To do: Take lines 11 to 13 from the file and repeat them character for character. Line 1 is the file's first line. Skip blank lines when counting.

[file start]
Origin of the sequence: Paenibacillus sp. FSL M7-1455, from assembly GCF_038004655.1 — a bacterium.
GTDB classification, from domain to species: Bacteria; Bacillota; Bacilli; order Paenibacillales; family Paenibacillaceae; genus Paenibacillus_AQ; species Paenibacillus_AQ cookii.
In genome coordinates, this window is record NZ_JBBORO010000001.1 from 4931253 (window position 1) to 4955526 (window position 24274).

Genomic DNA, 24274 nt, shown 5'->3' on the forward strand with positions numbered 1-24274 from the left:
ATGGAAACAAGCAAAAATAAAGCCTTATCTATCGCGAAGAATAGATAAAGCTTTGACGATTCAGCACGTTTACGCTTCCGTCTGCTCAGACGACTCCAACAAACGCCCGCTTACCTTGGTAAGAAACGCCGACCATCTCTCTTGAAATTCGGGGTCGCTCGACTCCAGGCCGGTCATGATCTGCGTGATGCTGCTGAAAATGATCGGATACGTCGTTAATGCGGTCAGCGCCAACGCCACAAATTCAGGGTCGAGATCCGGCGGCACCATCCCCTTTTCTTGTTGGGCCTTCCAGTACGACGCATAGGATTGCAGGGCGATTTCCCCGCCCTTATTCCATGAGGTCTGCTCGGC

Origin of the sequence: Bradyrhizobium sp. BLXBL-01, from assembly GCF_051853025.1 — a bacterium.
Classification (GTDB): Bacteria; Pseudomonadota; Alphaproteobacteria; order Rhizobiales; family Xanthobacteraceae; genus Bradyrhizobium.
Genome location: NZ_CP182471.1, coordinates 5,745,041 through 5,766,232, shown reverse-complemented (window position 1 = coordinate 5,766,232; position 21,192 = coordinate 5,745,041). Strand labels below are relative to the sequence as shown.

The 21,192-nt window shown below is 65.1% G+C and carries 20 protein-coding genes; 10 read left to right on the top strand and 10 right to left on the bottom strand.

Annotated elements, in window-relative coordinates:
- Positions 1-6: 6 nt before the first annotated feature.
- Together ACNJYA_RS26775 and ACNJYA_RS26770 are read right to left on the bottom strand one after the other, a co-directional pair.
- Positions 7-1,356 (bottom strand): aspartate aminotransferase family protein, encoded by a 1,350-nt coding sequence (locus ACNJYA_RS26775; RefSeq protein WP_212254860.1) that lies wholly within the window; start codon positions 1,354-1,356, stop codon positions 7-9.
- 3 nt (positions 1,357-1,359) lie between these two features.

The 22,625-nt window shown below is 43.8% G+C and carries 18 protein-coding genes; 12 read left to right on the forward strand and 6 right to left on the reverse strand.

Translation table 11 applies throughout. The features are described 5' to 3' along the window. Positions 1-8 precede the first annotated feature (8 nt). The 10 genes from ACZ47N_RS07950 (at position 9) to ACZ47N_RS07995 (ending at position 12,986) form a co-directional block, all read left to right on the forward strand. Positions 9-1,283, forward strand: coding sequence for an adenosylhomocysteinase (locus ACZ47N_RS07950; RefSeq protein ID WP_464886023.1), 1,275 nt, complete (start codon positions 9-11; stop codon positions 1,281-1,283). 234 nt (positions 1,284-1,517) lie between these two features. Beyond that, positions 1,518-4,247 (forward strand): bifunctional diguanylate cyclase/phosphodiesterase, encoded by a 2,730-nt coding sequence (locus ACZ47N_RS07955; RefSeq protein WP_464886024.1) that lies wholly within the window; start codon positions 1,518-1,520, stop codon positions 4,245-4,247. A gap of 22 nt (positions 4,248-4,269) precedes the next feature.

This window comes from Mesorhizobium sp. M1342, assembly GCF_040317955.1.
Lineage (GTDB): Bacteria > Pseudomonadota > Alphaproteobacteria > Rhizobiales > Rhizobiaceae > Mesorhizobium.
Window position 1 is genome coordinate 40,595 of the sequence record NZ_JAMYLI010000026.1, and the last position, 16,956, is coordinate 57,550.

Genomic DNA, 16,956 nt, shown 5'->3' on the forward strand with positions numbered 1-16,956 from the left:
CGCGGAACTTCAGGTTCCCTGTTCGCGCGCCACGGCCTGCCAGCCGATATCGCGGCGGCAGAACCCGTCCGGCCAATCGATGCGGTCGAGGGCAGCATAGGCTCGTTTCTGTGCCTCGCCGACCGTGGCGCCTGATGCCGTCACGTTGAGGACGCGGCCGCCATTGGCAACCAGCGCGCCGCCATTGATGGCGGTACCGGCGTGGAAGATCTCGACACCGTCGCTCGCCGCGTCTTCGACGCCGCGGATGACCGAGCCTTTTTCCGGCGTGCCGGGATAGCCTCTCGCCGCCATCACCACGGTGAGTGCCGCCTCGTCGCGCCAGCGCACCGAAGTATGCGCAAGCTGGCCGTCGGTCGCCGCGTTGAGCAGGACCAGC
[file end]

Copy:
- Positions 1-6: 6 nt before the first annotated feature.
- Together ACNJYA_RS26775 and ACNJYA_RS26770 are read right to left on the bottom strand one after the other, a co-directional pair.
- Positions 7-1,356 (bottom strand): aspartate aminotransferase family protein, encoded by a 1,350-nt coding sequence (locus ACNJYA_RS26775; RefSeq protein WP_212254860.1) that lies wholly within the window; start codon positions 1,354-1,356, stop codon positions 7-9.